Occupational health and safety specialists analyze many types of work environments and work procedures. Specialists inspect workplaces for adherence to regulations on safety, health, and the environment. They also design programs to prevent disease or injury to workers and damage to the environment.


Occupational health and safety specialists typically do the following:

  • Identify hazards in the workplace
  • Collect samples of potentially toxic materials for analysis
  • Inspect and evaluate workplace environments, equipment, and practices for compliance with corporate and government health and safety standards and regulations
  • Design and implement workplace processes and procedures that help protect workers from potentially hazardous work conditions
  • Investigate accidents and incidents to identify their causes and to determine how they might be prevented in the future
  • Conduct training on a variety of topics such as emergency preparedness

Occupational health and safety specialists examine lighting, equipment, ventilation, and other conditions and materials in the workplace that could affect employee health, safety, comfort, and performance. Specialists seek to increase worker productivity by reducing absenteeism and equipment downtime. They also seek to save money by lowering insurance premiums and workers’ compensation payments and by preventing government fines.

Some specialists develop and conduct employee safety and training programs. These programs cover a range of topics, such as how to use safety equipment correctly and how to respond in an emergency.

In addition to protecting workers, specialists also work to prevent harm to property, the environment, and the public by inspecting workplaces for chemical, physical, radiological, and biological hazards. Specialists who work for governments conduct safety inspections and can impose fines.

Occupational health and safety specialists work with engineers and physicians to control or fix potentially hazardous conditions or equipment. They also work closely with occupational health and safety technicians to collect and analyze data in the workplace. 

The tasks of occupational health and safety specialists vary by industry, workplace, and types of hazards affecting employees. The following are examples of types of occupational health and safety specialists:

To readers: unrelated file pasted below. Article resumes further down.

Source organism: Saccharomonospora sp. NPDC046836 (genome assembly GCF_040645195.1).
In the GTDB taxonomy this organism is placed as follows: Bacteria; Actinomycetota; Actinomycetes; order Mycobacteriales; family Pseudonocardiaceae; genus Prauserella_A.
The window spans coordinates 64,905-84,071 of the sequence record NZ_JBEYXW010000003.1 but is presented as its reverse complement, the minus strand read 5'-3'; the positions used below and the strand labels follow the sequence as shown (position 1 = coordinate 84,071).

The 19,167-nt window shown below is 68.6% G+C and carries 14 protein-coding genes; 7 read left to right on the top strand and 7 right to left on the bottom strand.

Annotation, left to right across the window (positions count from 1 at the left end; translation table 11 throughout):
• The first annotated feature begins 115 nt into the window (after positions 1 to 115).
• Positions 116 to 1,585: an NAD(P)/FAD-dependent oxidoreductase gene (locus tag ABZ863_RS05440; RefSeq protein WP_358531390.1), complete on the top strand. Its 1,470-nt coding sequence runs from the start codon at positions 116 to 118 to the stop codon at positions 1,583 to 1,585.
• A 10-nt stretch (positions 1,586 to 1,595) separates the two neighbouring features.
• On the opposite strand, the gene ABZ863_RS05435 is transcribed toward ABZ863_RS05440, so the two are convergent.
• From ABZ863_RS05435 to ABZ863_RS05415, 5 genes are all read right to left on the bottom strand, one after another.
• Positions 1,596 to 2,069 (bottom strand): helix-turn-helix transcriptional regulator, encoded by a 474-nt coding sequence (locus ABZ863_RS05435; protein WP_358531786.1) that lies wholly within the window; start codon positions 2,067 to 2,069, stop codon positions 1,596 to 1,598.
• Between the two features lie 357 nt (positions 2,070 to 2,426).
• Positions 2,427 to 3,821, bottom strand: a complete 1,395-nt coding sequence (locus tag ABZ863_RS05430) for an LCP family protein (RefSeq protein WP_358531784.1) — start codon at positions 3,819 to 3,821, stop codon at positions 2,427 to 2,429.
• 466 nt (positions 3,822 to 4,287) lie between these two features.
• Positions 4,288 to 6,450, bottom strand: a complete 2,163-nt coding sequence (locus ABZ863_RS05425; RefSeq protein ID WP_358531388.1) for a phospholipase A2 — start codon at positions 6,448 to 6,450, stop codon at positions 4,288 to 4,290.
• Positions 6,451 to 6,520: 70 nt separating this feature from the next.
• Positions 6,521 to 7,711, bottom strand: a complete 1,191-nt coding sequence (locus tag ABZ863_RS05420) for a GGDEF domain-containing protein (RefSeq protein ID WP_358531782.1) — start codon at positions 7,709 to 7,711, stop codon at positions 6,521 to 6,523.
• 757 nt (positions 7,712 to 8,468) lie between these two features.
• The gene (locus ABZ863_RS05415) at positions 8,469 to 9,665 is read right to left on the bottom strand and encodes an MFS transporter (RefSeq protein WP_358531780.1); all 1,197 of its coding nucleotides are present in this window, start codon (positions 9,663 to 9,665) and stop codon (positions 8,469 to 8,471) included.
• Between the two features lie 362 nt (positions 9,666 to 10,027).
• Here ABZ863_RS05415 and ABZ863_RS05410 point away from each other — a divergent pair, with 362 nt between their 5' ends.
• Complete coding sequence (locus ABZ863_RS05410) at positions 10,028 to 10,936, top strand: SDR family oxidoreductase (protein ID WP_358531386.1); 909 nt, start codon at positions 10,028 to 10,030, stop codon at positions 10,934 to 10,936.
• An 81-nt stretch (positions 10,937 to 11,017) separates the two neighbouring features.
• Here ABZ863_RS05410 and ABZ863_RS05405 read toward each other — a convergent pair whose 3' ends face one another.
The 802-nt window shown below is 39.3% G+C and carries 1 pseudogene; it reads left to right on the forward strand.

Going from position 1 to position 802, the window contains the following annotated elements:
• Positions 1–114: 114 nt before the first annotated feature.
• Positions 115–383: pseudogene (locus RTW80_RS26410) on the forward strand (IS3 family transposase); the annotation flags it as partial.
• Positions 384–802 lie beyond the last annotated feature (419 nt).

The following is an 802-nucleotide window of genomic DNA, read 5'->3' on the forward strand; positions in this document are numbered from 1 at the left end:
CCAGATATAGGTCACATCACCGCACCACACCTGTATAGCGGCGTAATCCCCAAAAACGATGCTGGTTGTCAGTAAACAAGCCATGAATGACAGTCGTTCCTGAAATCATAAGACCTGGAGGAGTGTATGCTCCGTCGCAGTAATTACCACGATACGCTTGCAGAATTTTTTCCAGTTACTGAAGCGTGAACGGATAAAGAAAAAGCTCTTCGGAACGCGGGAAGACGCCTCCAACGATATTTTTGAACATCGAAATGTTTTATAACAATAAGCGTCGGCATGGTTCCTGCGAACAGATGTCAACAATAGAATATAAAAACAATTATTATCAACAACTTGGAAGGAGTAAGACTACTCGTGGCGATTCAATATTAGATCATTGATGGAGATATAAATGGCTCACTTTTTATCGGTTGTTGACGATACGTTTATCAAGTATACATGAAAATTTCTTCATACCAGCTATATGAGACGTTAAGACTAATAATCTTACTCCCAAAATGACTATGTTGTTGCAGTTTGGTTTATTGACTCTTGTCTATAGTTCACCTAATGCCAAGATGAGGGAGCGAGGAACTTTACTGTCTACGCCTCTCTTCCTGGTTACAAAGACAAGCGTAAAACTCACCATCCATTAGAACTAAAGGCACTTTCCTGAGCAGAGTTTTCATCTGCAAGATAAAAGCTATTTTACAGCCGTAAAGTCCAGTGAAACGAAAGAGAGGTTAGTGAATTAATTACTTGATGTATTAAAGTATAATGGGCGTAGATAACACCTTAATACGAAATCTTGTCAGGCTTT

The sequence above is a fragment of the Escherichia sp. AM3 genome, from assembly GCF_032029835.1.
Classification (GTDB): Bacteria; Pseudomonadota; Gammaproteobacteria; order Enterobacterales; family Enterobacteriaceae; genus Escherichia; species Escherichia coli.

Ergonomists consider the design of industrial, office, and other equipment to maximize workers' comfort, safety, and productivity.

Health physicists work in locations that use radiation and radioactive material. They help to protect people and the environment from hazardous radiation exposure that may be caused by medical treatments or come from nuclear plants, among other sources.

Industrial or occupational hygienists identify workplace health hazards, such as lead, asbestos, noise, pesticides, and communicable diseases.

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Work Environment

Occupational health and safety specialists held about 62,900 jobs in 2012. They work in a variety of settings, such as offices, factories, and mines. Their jobs often involve considerable fieldwork and travel.

About 32 percent of occupational health and safety specialists worked for federal, state, and local governments in 2012. In the federal government, specialists are employed by various agencies, including the National Institute for Occupational Safety and Health (NIOSH) and the Occupational Safety & Health Administration (OSHA). Most large government agencies employ specialists to protect agency employees. In addition to working for governments, occupational health and safety specialists worked in management, scientific, and technical consulting services; education services; hospitals; and manufacturing. 

Occupational health and safety specialists may be exposed to strenuous, dangerous, or stressful conditions. Specialists use gloves, helmets, respirators, and other personal protective and safety equipment to minimize illness and injury.